A rowing boat with a broken oar.
A home-made go-kart that doesn't quite steer right.
A shy child, hidden behind a parent's legs, clinging to a familiar hem.
A broken compass.
A book, bouncing between charity shops, corners curling more with every journey, pages thumbed smooth, seeking a shelf.
A grey pebble on a beach.
A crab in a rockpool, fighting the relentless pull of the tide.
A dandelion clock.
A partnerless sock.
A derelict building, stripped of its dignity.
A written off car travelling on an unfamiliar motorway on the back of a lorry for all to see.
A bag for life abandoned when the handle snapped.
A festival tent.
A once cherished trophy now confined to a box in the loft of a middle aged man.
An unfashionable toy at Christmas.

So this poem was written at a time when I felt a little bit broken. It’s a tough thing to admit, so usually I just stay quiet. I try to leave other people unburdened by my troubles and having been brought up in a family where how you felt wasn’t really discussed, I suppose it feels naturally. But at this point in time, I clearly needed to talk.

Although I can’t specify an actual day, I can pinpoint the time period of writing this poem. Without the routine of work, summer can sometimes get a bit dull and if we don’t get the weather – which we often don’t in England – it can become difficult to stop the routine of just doing not a great deal. And that kind of thing makes me suffer a bit. I don’t enjoy just sitting round, but if there’s little to do, I feel like I’m wasting the day. At the time of writing the poem, I was thinking about my age, my career and even my choices going as far back as going to high school. None of it made me feel very good. Lots of it made me think that I could have just been so much better at life, so the poem is just a list of what I felt I was like.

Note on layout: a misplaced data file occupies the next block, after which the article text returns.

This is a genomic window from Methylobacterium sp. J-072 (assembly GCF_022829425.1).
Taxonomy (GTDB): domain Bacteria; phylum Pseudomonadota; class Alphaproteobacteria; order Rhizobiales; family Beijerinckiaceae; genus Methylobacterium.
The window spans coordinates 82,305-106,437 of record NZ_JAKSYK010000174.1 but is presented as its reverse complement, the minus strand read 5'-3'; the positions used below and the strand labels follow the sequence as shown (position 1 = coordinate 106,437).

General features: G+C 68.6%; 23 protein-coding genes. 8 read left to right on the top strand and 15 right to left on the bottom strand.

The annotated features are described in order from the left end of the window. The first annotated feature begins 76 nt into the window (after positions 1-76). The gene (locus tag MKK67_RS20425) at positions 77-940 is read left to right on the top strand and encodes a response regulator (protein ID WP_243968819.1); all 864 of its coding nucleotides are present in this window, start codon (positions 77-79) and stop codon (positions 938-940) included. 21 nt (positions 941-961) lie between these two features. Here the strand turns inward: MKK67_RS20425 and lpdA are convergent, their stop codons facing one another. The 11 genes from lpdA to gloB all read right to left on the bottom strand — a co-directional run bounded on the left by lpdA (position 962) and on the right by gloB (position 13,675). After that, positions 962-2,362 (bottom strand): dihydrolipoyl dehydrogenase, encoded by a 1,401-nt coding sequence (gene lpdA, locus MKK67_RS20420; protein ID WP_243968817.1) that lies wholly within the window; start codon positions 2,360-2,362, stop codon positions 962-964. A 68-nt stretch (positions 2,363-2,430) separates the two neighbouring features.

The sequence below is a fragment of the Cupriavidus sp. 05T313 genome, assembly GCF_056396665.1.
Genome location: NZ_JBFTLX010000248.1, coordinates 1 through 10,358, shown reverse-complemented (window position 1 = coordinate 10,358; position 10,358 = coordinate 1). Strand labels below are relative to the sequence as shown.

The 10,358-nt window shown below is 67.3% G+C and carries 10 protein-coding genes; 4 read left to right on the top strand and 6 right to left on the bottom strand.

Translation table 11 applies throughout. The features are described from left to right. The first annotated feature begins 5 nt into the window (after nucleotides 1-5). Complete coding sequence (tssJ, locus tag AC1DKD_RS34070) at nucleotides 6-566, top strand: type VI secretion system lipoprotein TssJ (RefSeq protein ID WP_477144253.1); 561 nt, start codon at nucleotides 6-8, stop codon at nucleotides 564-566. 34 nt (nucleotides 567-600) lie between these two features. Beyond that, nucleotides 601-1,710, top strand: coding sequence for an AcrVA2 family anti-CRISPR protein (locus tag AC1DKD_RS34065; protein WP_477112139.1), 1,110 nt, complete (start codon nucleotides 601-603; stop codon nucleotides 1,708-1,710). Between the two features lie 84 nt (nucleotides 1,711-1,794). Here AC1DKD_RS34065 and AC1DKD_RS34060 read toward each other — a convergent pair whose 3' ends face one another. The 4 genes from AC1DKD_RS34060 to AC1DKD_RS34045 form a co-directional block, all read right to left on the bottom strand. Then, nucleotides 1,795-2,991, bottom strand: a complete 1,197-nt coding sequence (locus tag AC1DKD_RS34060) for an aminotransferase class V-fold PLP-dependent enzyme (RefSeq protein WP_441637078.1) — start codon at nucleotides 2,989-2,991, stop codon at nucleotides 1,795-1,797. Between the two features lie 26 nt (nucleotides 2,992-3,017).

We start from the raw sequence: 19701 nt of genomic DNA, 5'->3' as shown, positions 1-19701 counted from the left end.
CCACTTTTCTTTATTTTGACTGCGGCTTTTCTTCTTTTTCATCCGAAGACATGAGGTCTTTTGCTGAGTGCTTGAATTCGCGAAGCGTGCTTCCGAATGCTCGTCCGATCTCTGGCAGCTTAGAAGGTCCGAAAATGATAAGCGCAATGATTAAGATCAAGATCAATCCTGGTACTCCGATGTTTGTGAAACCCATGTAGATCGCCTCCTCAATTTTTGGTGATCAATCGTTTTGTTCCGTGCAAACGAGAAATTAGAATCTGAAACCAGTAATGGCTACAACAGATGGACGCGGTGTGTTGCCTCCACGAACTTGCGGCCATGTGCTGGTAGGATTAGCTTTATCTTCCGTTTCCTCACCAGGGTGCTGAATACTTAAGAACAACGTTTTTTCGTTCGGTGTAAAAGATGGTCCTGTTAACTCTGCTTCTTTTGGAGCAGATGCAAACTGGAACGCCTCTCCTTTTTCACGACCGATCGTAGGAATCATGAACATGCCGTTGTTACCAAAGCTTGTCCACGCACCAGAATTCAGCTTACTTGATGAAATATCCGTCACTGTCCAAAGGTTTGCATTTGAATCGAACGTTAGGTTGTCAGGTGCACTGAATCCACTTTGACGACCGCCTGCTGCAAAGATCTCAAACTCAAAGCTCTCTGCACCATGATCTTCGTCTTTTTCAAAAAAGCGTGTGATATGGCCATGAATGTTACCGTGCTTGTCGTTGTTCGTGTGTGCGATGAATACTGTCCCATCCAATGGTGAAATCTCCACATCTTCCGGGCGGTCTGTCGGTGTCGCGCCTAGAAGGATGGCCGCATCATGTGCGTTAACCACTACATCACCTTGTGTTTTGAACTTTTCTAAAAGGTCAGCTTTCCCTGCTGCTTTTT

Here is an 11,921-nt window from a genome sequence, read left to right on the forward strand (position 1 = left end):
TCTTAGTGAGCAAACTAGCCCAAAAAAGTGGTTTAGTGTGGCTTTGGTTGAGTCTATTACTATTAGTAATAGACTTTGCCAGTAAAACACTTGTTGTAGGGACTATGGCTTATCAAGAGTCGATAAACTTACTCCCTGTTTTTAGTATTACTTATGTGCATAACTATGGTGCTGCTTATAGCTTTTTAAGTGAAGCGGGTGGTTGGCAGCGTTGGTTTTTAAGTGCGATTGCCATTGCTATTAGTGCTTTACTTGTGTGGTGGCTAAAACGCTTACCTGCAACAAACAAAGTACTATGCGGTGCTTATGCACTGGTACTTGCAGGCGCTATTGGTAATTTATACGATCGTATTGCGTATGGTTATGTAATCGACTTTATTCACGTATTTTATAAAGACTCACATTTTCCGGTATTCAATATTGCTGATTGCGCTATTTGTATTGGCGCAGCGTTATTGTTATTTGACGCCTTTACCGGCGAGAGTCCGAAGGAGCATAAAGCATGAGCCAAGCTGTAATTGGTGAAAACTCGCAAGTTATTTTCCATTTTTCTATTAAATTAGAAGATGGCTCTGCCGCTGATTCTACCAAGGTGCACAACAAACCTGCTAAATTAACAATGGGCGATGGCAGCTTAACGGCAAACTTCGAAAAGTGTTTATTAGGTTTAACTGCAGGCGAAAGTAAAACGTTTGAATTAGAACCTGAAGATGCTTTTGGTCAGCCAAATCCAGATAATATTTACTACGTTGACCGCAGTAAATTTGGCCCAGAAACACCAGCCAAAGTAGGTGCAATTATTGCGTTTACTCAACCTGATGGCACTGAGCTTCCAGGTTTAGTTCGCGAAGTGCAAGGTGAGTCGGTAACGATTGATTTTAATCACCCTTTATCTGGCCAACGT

I have to say, I’m a lot calmer at the moment, a lot happier. But I still feel like some of the metaphors are apt. They’re probably apt for a lot of us.

I chose the dandelion clock because it’s just waiting to get destroyed and it doesn’t take a lot to do just that. A gust of wind can scatter them everywhere, such is their fragility. I think when I’m at a low ebb, perhaps that’s how it is. I’m OK to a point and then someone might say something, completely innocently and it’ll be the kind that I dwell on and probably devote far too much time to. Confidence, like self-esteem is a funny thing, I suppose.

The image of the shy child felt like it resonated too. I’ve never really been a confident person, just someone who can put on a front or come up with good ways of avoiding certain situations. Even at my age there are times when I could do with someone’s legs to hide behind.

I hope you enjoyed reading the poem and if it resonated with you, well I hope it helps a little bit. I think we all probably have times when we feel like we could just be that little bit better. The important thing is to realise how good you already have it. There’s almost always a positive if you look hard enough.